At 300mm, the Z is sharper and has better contrast. However, this is not a huge difference…
For this, I illuminated and photographed a €5 bill. The shots were taken from the following distances:
(The Traumflieger test setup was used as a reference.)
The Nikkor Z is stronger here (sharper and with higher contrast).
for a comparison, the Z MC105mm and the Z24-120 S from the same distance with a similar aperture.
At 200mm both seem equal, the Tamron might be a little sharper.
Advantages for the Z at 300mm
Here’s another bonus comparison: on the left is the Nikkor AF-S 300mm PF with the TC14E (420mm) and on the right is the AF-S 200-500mm. Here, I see the 200-500mm as superior to both 100-400mm lenses.
Both seem to be similar, still a little better on the Tamron.
Here is the comparison between the Nikkor Z100-400 and the AF-S 200-500 at 400mm f/5.6, where the 200-500 clearly outperforms the Nikkor.
[Update] Some birds
Today I took some shots of some goose („Nilgans“, Alopochen aegyptiaca)
Overview, so you can see the distance (all shots at 400mm):
Scene above at 400% crop
and at a whopping 800% Crop in Lightroom:
[Update] Lone tree
And a lonely tree, also at 400mm (distance might be 1000m)
Here some flower pictures from today, both taken handheld at 400mm and at the respective minimum focusing distance. As you can see, the Nikkor gets much closer and provides a larger magnification. (No 400% crops here, just 66% crops for all of them).
Here for comparison, the Z 105mm MC (the latter NOT at close focusing distance) and the Z24-120mm f/4 (which has a very similar magnification ratio as the Z 100-400).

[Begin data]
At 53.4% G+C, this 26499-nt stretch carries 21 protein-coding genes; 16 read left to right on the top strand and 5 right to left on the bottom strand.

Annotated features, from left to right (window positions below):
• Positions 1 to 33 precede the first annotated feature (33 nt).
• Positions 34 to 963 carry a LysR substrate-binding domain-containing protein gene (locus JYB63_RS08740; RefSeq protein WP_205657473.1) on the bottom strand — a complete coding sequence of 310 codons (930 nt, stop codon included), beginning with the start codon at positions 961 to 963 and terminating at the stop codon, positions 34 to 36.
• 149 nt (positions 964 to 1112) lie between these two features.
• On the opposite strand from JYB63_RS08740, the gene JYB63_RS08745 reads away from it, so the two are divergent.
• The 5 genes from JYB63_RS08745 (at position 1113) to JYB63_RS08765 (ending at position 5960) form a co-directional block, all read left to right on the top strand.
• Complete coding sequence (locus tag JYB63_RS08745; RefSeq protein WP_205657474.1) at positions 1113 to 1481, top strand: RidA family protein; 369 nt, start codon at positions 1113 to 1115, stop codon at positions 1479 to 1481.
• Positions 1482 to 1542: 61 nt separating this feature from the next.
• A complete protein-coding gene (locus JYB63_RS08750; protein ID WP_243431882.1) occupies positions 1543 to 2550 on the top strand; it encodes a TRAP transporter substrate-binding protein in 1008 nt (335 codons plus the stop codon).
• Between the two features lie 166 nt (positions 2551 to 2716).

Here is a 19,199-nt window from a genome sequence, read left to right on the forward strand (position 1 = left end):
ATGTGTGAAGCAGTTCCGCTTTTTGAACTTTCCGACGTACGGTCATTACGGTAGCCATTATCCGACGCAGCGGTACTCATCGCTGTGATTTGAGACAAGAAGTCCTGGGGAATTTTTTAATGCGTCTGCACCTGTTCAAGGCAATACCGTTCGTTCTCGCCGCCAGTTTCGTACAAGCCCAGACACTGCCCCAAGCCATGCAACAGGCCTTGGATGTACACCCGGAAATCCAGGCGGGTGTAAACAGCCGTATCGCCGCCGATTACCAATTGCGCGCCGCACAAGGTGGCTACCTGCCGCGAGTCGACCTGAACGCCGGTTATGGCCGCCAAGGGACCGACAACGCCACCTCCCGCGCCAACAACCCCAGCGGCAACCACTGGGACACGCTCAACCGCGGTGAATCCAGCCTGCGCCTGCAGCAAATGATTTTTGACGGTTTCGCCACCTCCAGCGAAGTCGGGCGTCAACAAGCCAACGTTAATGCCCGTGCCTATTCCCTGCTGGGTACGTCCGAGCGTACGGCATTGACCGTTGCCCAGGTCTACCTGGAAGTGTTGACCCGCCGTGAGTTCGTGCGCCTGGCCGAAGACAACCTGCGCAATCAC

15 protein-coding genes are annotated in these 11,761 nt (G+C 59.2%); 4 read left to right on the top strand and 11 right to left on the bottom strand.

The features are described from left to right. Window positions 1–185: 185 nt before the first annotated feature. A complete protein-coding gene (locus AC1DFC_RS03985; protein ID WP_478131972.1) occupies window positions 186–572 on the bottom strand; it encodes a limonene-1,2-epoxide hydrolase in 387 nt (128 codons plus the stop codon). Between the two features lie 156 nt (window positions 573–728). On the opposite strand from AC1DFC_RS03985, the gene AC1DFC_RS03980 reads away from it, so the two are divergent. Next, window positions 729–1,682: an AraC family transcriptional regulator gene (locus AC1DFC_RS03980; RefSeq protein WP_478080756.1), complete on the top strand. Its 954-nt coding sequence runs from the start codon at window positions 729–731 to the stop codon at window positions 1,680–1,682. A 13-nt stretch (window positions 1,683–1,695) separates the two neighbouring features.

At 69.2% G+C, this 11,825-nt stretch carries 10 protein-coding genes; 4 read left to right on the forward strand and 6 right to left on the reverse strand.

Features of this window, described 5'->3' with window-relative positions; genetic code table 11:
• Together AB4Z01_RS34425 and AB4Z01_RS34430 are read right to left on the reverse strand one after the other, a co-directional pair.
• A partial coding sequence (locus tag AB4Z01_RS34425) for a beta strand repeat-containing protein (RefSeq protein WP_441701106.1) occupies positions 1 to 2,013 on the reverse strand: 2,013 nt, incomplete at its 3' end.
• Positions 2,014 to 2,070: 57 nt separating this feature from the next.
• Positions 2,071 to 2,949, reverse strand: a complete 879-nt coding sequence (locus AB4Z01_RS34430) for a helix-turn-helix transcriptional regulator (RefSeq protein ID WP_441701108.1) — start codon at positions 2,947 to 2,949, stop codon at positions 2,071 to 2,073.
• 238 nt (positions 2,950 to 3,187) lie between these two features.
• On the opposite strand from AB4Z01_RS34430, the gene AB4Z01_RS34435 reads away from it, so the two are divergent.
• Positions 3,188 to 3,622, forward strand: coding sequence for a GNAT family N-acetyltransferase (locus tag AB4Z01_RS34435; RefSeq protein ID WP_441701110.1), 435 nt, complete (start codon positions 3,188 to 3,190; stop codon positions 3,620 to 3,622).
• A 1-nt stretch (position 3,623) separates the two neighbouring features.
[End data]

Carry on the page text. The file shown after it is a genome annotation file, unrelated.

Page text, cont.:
[Update] Vignette, Flaring, CA, Bokeh
I skipped most of the above aspects. Vignetting is usually not important to me, as I almost always add it in post-processing anyway. I did not test flaring and bokeh. As for CA on contrast edges, both lenses seem to have no problems.
as seen at 400%:
Also no big difference…
Overview at 165mm
zoomed in the picture above:
Simiar at 400mm from the identical position – perhaps a tad smoother on the Z (right)
Conclusion and summary
Both are great and useful lenses. The Nikkor Z 100-400 S scores with great haptics, a versatile feature set (display, control ring, coating, FN buttons), better autofocus, teleconverter compatibility, higher maximum aperture, better „pseudo-macro“ ability, better coating, better weather sealing and better stabilizer. It can be paired perfectly with the Z24-120mm (and also the Z20mm) – all having the same 77mm filter thread.
Many good points.
The Tamron, on the other hand, scores significantly with its price of about 1/4 of the Nikkor (even less when buying used), and it is 120g lighter and more compact (noticeably slimmer, albeit just under 1cm longer). Using the FTZ adapter for multiple lenses can also save weight and packing space. Thanks to its F-mount, the Tamron can also be used on older cameras or adapted to other mirrorless systems.
Optically, however, it is not quite as clear-cut. The Z is better at 100mm and 300mm, but at 200mm and 400mm, the differences are minimal and tend to favor the Tamron, which I did not expect at all. How it performs on higher-resolution sensors (Z7, Z9) remains to be seen. On the other hand, this is roughly equivalent to the sensor resolution of the Z50/Z fc – and even there, the Tamron performed well (moon shots).
As a sports and action photographer, and perhaps also as a wildlife photographer, I would lean towards the Z100-400. However, for intimate landscapes, trees, seascapes, landscape details, etc., there is not as much to justify the immense price difference in favor of the Z.